Claire Marie Healy tells us about her new book On The Dance Floor – a visual and literary journey across the most iconic dance floors in cinema
Dance floors are mythologised, charged spaces riddled with contradictions. There can seem a certain artifice to dancing, but if it were a wholly performative act then why does it often feel so exposing?
Whether we’re supremely confident or painfully self-conscious, we can’t help but give ourselves away on the dance floor – the language of gesture and movement is discomfortingly eloquent, revealing our embarrassment, our latent desires, our hidden truths, or glimpses of our private interiors we might prefer to conceal.
When we encounter dance floors in films, they’re arenas primed for providing extra layers of meaning and symbolism to any story, acting as metaphors for the world at large, explicating characters’ unsayable intentions, enabling rituals, rites of passage, and revelations.
On The Dance Floor: Spinning Out On Screen (published by A24) is a visual and literary journey across the dance floors of cinema history. From famed film sequences to cult classics and more obscure movies, this compendium recalls seminal moments throughout cinema and includes literary excerpts, original writing, and archival photography alongside conversations with filmmakers and actors. Edited by Dazed’s former editor and AnOther contributing editor Claire Marie Healy, who worked with archival consultants Charlie Fox, Amy Sall (from SUNU journal) and Miss Rosen, among many other contributors and archives, On The Dance Floor consists of over 400 pages exploring myriad movies, texts and photographs, and features passages from the diary of Pulp Fiction’s Mia Wallace (as imagined by writer Charlie Fox), Cher’s firsthand memories of dancing at Studio 54, and Charli XCX’s dance floor dispatches.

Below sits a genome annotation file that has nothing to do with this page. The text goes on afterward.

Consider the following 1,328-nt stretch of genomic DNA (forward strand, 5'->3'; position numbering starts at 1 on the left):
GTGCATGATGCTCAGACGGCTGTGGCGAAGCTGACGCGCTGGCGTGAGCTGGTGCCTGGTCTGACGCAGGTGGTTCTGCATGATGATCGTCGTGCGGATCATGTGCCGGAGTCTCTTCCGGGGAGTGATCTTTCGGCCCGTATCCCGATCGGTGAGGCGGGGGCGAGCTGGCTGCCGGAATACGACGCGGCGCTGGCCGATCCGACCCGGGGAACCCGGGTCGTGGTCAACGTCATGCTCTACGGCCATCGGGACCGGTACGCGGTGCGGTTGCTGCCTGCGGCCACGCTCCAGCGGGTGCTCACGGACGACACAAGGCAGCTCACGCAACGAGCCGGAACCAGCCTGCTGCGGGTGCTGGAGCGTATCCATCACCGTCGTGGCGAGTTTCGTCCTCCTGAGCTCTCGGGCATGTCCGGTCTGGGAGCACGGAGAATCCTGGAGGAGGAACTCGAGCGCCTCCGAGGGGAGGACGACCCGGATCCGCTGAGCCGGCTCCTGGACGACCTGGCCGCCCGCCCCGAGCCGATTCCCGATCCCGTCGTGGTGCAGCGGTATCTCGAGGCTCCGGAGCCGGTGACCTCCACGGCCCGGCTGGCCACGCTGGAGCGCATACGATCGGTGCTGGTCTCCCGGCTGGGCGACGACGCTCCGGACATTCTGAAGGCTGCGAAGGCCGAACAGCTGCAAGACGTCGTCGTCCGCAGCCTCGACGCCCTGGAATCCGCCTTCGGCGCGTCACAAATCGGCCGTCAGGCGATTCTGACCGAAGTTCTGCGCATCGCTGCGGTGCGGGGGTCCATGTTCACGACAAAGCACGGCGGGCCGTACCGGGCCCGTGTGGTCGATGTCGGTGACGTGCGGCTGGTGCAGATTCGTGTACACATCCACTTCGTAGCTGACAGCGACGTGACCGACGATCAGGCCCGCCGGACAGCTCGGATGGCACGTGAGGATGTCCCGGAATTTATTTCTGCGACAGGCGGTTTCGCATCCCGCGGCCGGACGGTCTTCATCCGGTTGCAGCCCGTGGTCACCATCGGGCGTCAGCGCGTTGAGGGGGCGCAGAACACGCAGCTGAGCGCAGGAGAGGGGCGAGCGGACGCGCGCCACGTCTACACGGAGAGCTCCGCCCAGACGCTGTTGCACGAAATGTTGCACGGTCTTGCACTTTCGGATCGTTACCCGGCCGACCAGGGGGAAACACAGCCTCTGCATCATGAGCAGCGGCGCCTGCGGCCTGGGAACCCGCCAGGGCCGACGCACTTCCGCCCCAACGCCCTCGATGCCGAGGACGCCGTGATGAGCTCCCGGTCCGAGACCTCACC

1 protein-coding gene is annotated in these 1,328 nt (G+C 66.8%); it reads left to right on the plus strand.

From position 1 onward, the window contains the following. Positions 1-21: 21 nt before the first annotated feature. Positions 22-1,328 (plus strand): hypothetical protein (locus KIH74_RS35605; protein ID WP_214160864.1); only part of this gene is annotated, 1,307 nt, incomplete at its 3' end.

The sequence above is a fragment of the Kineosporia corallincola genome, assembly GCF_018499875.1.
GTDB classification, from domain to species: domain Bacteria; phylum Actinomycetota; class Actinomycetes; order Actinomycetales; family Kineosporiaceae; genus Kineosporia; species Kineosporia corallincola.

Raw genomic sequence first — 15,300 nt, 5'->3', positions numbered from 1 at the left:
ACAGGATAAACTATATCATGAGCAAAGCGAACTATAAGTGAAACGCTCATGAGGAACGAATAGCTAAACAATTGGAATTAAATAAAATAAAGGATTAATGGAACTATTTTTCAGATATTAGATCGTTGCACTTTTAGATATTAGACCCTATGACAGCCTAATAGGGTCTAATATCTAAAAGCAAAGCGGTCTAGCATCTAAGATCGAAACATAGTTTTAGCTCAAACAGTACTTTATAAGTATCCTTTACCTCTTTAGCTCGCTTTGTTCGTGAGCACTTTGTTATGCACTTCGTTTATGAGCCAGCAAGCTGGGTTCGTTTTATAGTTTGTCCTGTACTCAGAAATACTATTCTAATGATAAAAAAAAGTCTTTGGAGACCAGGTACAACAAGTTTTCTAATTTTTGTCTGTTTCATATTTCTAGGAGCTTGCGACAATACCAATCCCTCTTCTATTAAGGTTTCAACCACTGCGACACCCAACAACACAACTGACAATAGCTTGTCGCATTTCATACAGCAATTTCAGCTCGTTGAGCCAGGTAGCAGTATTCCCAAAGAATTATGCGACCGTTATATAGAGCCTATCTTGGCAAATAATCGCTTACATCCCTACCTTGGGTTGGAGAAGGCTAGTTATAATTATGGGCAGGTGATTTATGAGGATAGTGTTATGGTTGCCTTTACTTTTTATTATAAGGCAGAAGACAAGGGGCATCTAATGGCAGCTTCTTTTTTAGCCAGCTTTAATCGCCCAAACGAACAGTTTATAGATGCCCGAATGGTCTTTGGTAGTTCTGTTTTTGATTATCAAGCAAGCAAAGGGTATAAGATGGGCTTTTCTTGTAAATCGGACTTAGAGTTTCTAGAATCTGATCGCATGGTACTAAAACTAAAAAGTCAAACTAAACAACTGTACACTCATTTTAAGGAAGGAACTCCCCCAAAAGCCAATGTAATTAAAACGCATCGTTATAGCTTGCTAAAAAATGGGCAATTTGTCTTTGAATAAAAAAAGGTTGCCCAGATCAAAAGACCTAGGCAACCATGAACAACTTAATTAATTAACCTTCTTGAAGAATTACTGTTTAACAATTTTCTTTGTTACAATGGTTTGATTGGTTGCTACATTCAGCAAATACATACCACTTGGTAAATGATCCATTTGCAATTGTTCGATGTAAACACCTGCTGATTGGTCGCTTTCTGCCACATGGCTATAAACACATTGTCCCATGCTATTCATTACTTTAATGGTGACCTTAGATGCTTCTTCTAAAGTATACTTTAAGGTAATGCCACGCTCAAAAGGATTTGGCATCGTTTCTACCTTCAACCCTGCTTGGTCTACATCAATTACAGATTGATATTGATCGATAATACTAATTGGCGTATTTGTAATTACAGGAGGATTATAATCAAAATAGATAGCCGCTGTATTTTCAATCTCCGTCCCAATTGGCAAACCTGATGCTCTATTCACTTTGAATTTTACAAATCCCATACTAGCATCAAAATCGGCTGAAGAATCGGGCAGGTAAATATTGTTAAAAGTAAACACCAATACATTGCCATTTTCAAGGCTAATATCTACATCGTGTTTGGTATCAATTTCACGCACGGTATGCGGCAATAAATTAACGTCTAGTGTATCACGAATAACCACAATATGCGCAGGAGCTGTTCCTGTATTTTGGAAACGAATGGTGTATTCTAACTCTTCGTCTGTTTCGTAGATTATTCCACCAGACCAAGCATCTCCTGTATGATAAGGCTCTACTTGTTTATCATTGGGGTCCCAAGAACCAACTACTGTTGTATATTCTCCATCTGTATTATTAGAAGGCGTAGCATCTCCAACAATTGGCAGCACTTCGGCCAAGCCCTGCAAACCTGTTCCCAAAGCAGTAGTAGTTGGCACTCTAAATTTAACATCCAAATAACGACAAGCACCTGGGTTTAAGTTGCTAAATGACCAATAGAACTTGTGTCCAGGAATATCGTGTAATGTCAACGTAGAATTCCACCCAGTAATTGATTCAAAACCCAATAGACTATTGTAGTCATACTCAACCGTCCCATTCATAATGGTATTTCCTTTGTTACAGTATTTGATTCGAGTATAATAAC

“Why does going out dancing sometimes feel like you’re in a movie?” – Claire Marie Healy
“There are many tomes dedicated to the iconic clubs in their heyday, the point of difference with this book being, what does the dance floor mean to us?” explains Healy. “How have our responses been shaped by the movies we watch, the photographs we love, and the books that we read?”
In a conversation over Zoom, Healy describes the genesis of the epic project. “The choice of the topic was a matter of timing and there was a certain mood in the air when it was being put together,” she recalls. “Having come out of a series of lockdowns, there was a keen sense of not only getting back out onto the dance floor, but also of protecting those spaces and reflecting on what the dance floor actually means to us.”
Continuing to think about structure, Healy also considers the ways in which dance floors can serve as a magical space within the course of a film’s story: “In a film such as The Last Days of Disco (1998), as explored in the book, the dance floor actually becomes its own space that’s carved out in contrast to everything else that’s going on,” she says. “Or when we look at the Wong Kar-wai film Happy Together (1997), the characters are dancing in a shared kitchen and it’s so different to the rest of the film that it becomes its own moment in time and its own space in the film.”
In many films, just as in life, the dance floor can also feel like a sacred space, ordained by the ritual of dancing. On The Dance Floor is a fascinating and invaluable anthology, considering the potentiality of the dance floor as a space of resistance, self-expression, ritual, community, disharmony, and transcendence. In the immortal words of Cher, “There’s something special about a dance floor. It’s like a way to take yourself off this planet.”
Visit the gallery above for a closer look through the pages of On The Dance Floor.